Comments:Study: Taste of beer causes chemical reward in male brain

From Wikinews, the free news source you can write!
Jump to navigation Jump to search

Back to article

Wikinews commentary.svg

This page is for commentary on the news. If you wish to point out a problem in the article (e.g. factual error, etc), please use its regular collaboration page instead. Comments on this page do not need to adhere to the Neutral Point of View policy. Please remain on topic and avoid offensive or inflammatory comments where possible. Try thought-provoking, insightful, or controversial. Civil discussion and polite sparring make our comments pages a fun and friendly place. Please think of this when posting.

Use the "Start a new discussion" button just below to start a new discussion. If the button isn't there, wait a few seconds and click this link: Refresh.

Start a new discussion

Contents

Thread titleRepliesLast modified
Taste of beer causes chemical reward.621:24, 25 April 2013
Dopamine release017:30, 19 April 2013

Taste of beer causes chemical reward.

I read the article about this subject. My father was a brewer, and said that the hop resin in beer has a similar effect to opium. Perhaps this causes the noted reward effect? John Skinner.

196.27.102.55 (talk)12:38, 17 April 2013

This doesn't seem surprising. If someone has enjoyed drinking before then tasting it will begin to elicit a response in the brain as it "remembers" the last time[s]. I wonder if you did this study with people who had never drank before in their lives if you would see the same difference between the sports drink and beer, my guess is there would be no difference and neither would cause dopamine release.

174.134.40.190 (talk)06:12, 18 April 2013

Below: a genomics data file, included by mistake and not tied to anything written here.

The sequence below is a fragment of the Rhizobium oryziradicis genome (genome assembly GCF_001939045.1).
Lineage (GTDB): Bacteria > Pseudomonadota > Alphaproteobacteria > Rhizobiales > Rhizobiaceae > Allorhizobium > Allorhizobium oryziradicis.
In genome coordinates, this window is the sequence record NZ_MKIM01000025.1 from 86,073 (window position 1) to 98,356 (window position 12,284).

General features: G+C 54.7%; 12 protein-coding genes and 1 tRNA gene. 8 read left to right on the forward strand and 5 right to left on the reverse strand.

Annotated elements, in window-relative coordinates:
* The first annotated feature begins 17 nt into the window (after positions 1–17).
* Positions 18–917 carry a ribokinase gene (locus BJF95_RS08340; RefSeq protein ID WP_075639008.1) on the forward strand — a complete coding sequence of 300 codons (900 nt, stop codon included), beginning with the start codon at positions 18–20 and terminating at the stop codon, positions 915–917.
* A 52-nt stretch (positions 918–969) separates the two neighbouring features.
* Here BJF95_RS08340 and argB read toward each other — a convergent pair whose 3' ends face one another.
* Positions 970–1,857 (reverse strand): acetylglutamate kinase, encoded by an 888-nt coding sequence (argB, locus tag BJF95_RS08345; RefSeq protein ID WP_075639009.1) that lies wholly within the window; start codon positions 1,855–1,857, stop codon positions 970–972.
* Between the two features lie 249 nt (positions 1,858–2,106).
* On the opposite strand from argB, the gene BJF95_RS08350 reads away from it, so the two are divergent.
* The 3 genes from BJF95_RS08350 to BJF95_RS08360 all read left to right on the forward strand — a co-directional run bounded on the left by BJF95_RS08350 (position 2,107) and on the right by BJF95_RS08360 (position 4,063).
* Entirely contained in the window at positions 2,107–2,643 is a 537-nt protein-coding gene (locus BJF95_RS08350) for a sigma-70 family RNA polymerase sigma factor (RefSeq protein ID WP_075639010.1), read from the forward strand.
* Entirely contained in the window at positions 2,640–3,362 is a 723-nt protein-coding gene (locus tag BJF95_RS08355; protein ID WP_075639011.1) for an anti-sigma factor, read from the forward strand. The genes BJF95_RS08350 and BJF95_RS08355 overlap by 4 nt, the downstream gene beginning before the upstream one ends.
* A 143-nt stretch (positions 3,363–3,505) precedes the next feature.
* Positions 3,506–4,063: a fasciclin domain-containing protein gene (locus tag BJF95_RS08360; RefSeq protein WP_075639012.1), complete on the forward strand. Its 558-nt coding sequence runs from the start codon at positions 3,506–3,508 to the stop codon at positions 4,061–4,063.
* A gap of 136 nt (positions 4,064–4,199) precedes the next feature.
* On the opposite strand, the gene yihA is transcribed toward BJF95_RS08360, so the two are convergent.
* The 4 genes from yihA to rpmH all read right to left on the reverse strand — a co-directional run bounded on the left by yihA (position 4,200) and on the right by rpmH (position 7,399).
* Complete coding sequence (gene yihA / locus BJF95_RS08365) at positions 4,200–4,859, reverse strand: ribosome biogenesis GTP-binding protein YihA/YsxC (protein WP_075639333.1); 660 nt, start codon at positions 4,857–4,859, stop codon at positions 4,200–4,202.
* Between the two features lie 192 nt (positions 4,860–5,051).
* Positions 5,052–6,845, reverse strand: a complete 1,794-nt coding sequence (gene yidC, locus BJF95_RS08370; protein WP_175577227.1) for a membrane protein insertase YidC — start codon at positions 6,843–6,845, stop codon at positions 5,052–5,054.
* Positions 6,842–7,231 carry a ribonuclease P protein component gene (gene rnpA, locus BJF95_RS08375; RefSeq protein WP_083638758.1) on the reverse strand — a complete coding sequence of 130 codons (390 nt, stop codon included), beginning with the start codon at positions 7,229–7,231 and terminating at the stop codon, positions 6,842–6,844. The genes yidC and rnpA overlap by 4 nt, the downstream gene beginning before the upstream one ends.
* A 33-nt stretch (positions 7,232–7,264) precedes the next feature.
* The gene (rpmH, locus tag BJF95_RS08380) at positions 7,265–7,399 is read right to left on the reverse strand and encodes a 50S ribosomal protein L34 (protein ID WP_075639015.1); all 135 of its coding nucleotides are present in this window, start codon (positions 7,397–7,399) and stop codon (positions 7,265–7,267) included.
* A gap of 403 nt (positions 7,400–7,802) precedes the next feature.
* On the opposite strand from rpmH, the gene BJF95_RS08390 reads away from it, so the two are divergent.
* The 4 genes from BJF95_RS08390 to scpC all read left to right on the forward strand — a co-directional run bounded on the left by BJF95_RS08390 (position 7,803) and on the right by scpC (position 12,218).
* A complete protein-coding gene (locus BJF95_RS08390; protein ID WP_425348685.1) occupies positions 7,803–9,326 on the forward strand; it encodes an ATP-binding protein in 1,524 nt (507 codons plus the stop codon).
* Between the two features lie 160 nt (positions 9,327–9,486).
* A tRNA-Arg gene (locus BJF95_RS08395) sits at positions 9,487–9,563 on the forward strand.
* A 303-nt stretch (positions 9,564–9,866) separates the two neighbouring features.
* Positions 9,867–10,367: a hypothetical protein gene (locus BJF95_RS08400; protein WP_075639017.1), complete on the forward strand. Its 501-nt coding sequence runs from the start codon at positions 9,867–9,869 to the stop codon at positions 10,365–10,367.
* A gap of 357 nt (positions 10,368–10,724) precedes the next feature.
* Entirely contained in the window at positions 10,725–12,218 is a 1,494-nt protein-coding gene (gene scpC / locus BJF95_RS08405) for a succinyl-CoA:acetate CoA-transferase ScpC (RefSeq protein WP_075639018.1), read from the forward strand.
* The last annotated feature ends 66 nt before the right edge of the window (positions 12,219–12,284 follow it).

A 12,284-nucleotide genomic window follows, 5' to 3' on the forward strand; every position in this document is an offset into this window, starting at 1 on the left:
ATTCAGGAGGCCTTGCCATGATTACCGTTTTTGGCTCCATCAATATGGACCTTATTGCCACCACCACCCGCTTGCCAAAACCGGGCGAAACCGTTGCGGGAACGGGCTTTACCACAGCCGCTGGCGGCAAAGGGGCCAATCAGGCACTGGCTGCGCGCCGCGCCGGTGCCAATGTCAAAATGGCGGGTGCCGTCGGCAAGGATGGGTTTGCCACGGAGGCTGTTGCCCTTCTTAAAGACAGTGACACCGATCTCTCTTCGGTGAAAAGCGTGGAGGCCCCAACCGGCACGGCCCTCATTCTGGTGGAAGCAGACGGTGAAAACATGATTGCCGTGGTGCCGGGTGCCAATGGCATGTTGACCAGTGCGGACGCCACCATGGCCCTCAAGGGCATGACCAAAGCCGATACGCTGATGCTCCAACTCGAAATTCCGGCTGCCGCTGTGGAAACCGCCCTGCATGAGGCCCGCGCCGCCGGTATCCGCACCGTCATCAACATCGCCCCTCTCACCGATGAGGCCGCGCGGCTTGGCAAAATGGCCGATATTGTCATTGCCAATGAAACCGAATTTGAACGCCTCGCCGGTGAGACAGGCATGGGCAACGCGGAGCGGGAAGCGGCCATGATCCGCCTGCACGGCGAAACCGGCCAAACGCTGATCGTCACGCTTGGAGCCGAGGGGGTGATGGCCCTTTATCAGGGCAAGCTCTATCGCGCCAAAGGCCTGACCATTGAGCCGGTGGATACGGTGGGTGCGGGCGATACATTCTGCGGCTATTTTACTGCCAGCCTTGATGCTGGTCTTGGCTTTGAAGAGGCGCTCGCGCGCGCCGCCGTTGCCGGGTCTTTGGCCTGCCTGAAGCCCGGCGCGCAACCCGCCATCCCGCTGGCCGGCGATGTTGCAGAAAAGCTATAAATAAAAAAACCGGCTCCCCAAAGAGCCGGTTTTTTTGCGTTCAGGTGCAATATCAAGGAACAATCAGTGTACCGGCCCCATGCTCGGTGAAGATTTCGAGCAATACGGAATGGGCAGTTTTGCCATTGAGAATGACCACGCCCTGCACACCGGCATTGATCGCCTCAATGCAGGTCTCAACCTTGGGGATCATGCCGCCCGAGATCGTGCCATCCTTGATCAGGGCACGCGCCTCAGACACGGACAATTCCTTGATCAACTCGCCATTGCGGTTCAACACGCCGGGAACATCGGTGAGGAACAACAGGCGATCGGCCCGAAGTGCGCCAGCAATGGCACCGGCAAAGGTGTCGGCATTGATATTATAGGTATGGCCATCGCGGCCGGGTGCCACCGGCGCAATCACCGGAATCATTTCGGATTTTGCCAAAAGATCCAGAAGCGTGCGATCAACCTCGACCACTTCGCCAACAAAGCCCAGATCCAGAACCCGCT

Does the same thing happen with someone that strongly dislikes the taste of beer?

74.82.64.144 (talk)18:06, 25 April 2013

I wondered that myself. It's not immediately clear, to a layman, what the practical difference is between "the taste of beer releases a pleasure-response chemical" and "the subject likes the taste of beer".

Pi zero (talk)18:29, 25 April 2013

The abstract of the study indicated that the subjects "rang[ed] from social to heavy drink[ers]." My guess is the scientists picked only those who actually liked beer somewhat and didn't select those who dislike beer.

Mikemoral♪♫19:05, 25 April 2013

Hm. That could be a significant flaw, though one can see some logistical difficulty in redressing it.

Pi zero (talk)21:04, 25 April 2013

Sometime down the line I imagine someone would test how beer affects those who dislike it.

I'm actually more interested to know if it is the beer flavor itself, the ethanol in the beer, or even both together that stimulates the release of dopamine.

Mikemoral♪♫21:10, 25 April 2013
 
 
 
 
 

Dopamine release

DUH! The surprising thing is they had to do clinical test to prove it. But then again, if it can't be measured it don't exist in the world of science. So much for love, yet tell me it is non- existent and I'll be listening to a fool.

70.176.168.68 (talk)17:30, 19 April 2013